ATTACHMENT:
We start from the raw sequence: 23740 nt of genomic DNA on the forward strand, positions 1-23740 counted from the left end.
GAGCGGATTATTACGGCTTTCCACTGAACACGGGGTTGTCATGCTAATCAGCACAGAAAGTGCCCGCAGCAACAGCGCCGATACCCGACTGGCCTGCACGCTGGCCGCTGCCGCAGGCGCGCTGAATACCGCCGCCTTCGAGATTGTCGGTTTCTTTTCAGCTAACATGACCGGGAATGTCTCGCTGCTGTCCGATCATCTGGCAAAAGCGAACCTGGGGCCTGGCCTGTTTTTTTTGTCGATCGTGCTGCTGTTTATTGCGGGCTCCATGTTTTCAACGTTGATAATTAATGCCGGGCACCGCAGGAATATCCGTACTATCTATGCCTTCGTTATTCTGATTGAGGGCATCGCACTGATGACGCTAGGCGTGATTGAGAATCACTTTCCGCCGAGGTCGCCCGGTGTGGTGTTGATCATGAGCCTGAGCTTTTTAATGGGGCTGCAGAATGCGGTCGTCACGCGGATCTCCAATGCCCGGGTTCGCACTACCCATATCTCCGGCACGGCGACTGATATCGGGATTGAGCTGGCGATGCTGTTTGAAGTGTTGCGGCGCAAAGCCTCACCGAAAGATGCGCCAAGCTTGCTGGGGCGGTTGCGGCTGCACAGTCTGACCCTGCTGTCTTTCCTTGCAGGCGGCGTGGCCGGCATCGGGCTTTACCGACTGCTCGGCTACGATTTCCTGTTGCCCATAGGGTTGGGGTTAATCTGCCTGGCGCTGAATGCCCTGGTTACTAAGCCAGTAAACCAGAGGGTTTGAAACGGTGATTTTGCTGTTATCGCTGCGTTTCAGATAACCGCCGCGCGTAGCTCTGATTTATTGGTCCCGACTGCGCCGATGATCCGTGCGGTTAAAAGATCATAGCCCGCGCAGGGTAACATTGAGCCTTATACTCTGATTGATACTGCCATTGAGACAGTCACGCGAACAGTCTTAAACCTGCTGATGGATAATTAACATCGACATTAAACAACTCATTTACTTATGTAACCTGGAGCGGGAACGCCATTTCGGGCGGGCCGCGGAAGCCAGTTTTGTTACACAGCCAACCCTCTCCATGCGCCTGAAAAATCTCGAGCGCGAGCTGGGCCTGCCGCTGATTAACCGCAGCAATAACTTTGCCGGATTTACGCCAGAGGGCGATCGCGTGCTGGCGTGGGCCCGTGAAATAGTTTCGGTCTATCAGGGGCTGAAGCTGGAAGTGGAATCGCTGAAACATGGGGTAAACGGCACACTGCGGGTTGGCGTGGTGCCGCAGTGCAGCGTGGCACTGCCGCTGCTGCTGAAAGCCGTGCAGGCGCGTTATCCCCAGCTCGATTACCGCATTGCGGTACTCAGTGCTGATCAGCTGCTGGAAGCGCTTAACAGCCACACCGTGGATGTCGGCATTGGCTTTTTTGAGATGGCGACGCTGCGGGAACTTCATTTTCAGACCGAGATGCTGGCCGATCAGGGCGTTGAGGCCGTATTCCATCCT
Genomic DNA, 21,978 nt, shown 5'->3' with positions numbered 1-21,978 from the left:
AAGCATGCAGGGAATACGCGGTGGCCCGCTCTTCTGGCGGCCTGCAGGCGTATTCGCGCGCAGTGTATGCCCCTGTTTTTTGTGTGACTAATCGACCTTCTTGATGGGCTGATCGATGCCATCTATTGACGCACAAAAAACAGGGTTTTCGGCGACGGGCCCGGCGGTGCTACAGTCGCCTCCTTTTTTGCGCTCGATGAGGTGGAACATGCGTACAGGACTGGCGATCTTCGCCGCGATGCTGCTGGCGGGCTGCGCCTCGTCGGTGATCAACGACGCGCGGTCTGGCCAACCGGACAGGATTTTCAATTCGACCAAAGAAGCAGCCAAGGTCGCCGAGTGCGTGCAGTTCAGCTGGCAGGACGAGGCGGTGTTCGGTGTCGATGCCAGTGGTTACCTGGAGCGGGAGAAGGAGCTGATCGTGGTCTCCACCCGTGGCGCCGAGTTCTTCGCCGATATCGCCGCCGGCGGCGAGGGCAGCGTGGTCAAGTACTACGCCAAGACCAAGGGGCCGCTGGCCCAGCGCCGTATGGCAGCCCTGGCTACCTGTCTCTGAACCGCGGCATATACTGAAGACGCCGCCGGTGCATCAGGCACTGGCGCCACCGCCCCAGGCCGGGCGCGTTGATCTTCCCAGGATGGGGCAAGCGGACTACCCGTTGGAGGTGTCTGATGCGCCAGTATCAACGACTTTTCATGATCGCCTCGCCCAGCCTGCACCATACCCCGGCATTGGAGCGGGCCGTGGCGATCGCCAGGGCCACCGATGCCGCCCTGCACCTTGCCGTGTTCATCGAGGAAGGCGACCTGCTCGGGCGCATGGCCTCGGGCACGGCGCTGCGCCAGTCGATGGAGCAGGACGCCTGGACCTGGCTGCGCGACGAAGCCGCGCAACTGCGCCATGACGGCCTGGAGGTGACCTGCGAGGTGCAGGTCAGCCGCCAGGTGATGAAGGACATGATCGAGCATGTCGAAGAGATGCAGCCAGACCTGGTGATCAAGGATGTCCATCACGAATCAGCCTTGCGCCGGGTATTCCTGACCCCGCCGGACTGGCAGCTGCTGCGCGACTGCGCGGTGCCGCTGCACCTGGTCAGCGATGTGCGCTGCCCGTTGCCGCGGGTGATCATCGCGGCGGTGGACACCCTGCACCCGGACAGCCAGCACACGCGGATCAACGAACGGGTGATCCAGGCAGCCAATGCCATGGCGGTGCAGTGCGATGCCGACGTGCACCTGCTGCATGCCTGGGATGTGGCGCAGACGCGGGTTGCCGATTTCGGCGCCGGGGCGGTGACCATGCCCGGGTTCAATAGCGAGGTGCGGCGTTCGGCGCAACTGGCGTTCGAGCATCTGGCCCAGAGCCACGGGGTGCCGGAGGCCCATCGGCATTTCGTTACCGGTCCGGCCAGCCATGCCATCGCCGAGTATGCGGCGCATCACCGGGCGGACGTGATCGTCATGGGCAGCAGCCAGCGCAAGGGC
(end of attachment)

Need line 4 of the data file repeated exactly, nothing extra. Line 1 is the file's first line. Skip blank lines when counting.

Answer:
AAGCATGCAGGGAATACGCGGTGGCCCGCTCTTCTGGCGGCCTGCAGGCGTATTCGCGCGCAGTGTATGCCCCTGTTTTTTGTGTGACTAATCGACCTTCTTGATGGGCTGATCGATGCCATCTATTGACGCACAAAAAACAGGGTTTTCGGCGACGGGCCCGGCGGTGCTACAGTCGCCTCCTTTTTTGCGCTCGATGAGGTGGAACATGCGTACAGGACTGGCGATCTTCGCCGCGATGCTGCTGGCGGGCTGCGCCTCGTCGGTGATCAACGACGCGCGGTCTGGCCAACCGGACAGGATTTTCAATTCGACCAAAGAAGCAGCCAAGGTCGCCGAGTGCGTGCAGTTCAGCTGGCAGGACGAGGCGGTGTTCGGTGTCGATGCCAGTGGTTACCTGGAGCGGGAGAAGGAGCTGATCGTGGTCTCCACCCGTGGCGCCGAGTTCTTCGCCGATATCGCCGCCGGCGGCGAGGGCAGCGTGGTCAAGTACTACGCCAAGACCAAGGGGCCGCTGGCCCAGCGCCGTATGGCAGCCCTGGCTACCTGTCTCTGAACCGCGGCATATACTGAAGACGCCGCCGGTGCATCAGGCACTGGCGCCACCGCCCCAGGCCGGGCGCGTTGATCTTCCCAGGATGGGGCAAGCGGACTACCCGTTGGAGGTGTCTGATGCGCCAGTATCAACGACTTTTCATGATCGCCTCGCCCAGCCTGCACCATACCCCGGCATTGGAGCGGGCCGTGGCGATCGCCAGGGCCACCGATGCCGCCCTGCACCTTGCCGTGTTCATCGAGGAAGGCGACCTGCTCGGGCGCATGGCCTCGGGCACGGCGCTGCGCCAGTCGATGGAGCAGGACGCCTGGACCTGGCTGCGCGACGAAGCCGCGCAACTGCGCCATGACGGCCTGGAGGTGACCTGCGAGGTGCAGGTCAGCCGCCAGGTGATGAAGGACATGATCGAGCATGTCGAAGAGATGCAGCCAGACCTGGTGATCAAGGATGTCCATCACGAATCAGCCTTGCGCCGGGTATTCCTGACCCCGCCGGACTGGCAGCTGCTGCGCGACTGCGCGGTGCCGCTGCACCTGGTCAGCGATGTGCGCTGCCCGTTGCCGCGGGTGATCATCGCGGCGGTGGACACCCTGCACCCGGACAGCCAGCACACGCGGATCAACGAACGGGTGATCCAGGCAGCCAATGCCATGGCGGTGCAGTGCGATGCCGACGTGCACCTGCTGCATGCCTGGGATGTGGCGCAGACGCGGGTTGCCGATTTCGGCGCCGGGGCGGTGACCATGCCCGGGTTCAATAGCGAGGTGCGGCGTTCGGCGCAACTGGCGTTCGAGCATCTGGCCCAGAGCCACGGGGTGCCGGAGGCCCATCGGCATTTCGTTACCGGTCCGGCCAGCCATGCCATCGCCGAGTATGCGGCGCATCACCGGGCGGACGTGATCGTCATGGGCAGCAGCCAGCGCAAGGGC